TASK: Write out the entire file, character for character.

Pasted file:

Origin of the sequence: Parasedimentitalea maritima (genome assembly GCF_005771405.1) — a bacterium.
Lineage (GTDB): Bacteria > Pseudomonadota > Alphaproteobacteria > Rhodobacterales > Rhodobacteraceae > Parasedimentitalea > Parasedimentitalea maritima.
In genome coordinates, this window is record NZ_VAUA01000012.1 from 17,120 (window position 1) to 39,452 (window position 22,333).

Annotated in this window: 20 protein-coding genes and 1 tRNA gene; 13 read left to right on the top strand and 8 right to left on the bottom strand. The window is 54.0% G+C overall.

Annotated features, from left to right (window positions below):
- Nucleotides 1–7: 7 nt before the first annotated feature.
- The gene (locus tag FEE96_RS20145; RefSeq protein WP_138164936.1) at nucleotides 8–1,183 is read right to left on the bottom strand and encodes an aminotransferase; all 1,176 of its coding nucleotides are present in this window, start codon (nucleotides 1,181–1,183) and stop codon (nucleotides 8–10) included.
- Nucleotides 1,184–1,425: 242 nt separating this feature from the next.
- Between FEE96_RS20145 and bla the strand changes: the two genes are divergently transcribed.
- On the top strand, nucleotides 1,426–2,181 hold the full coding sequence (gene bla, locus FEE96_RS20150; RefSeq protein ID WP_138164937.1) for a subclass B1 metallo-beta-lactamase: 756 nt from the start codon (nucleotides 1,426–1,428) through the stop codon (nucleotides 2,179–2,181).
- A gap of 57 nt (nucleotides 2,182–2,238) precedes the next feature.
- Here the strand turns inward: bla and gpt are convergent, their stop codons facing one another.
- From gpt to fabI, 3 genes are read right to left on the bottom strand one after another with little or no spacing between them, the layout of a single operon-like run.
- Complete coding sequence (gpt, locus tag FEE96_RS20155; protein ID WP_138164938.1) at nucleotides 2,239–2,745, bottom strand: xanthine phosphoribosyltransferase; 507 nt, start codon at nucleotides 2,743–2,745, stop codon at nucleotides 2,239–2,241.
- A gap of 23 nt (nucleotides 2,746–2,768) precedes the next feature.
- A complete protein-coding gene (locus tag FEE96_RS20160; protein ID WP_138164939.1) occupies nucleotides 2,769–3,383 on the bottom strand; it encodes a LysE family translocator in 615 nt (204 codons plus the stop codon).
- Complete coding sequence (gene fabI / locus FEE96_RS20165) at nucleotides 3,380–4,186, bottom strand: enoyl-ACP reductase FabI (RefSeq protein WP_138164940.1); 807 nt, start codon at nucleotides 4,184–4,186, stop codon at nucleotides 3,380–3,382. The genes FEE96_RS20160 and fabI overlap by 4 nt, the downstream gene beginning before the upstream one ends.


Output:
Origin of the sequence: Parasedimentitalea maritima (genome assembly GCF_005771405.1) — a bacterium.
Lineage (GTDB): Bacteria > Pseudomonadota > Alphaproteobacteria > Rhodobacterales > Rhodobacteraceae > Parasedimentitalea > Parasedimentitalea maritima.
In genome coordinates, this window is record NZ_VAUA01000012.1 from 17,120 (window position 1) to 39,452 (window position 22,333).

Annotated in this window: 20 protein-coding genes and 1 tRNA gene; 13 read left to right on the top strand and 8 right to left on the bottom strand. The window is 54.0% G+C overall.

Annotated features, from left to right (window positions below):
- Nucleotides 1–7: 7 nt before the first annotated feature.
- The gene (locus tag FEE96_RS20145; RefSeq protein WP_138164936.1) at nucleotides 8–1,183 is read right to left on the bottom strand and encodes an aminotransferase; all 1,176 of its coding nucleotides are present in this window, start codon (nucleotides 1,181–1,183) and stop codon (nucleotides 8–10) included.
- Nucleotides 1,184–1,425: 242 nt separating this feature from the next.
- Between FEE96_RS20145 and bla the strand changes: the two genes are divergently transcribed.
- On the top strand, nucleotides 1,426–2,181 hold the full coding sequence (gene bla, locus FEE96_RS20150; RefSeq protein ID WP_138164937.1) for a subclass B1 metallo-beta-lactamase: 756 nt from the start codon (nucleotides 1,426–1,428) through the stop codon (nucleotides 2,179–2,181).
- A gap of 57 nt (nucleotides 2,182–2,238) precedes the next feature.
- Here the strand turns inward: bla and gpt are convergent, their stop codons facing one another.
- From gpt to fabI, 3 genes are read right to left on the bottom strand one after another with little or no spacing between them, the layout of a single operon-like run.
- Complete coding sequence (gpt, locus tag FEE96_RS20155; protein ID WP_138164938.1) at nucleotides 2,239–2,745, bottom strand: xanthine phosphoribosyltransferase; 507 nt, start codon at nucleotides 2,743–2,745, stop codon at nucleotides 2,239–2,241.
- A gap of 23 nt (nucleotides 2,746–2,768) precedes the next feature.
- A complete protein-coding gene (locus tag FEE96_RS20160; protein ID WP_138164939.1) occupies nucleotides 2,769–3,383 on the bottom strand; it encodes a LysE family translocator in 615 nt (204 codons plus the stop codon).
- Complete coding sequence (gene fabI / locus FEE96_RS20165) at nucleotides 3,380–4,186, bottom strand: enoyl-ACP reductase FabI (RefSeq protein WP_138164940.1); 807 nt, start codon at nucleotides 4,184–4,186, stop codon at nucleotides 3,380–3,382. The genes FEE96_RS20160 and fabI overlap by 4 nt, the downstream gene beginning before the upstream one ends.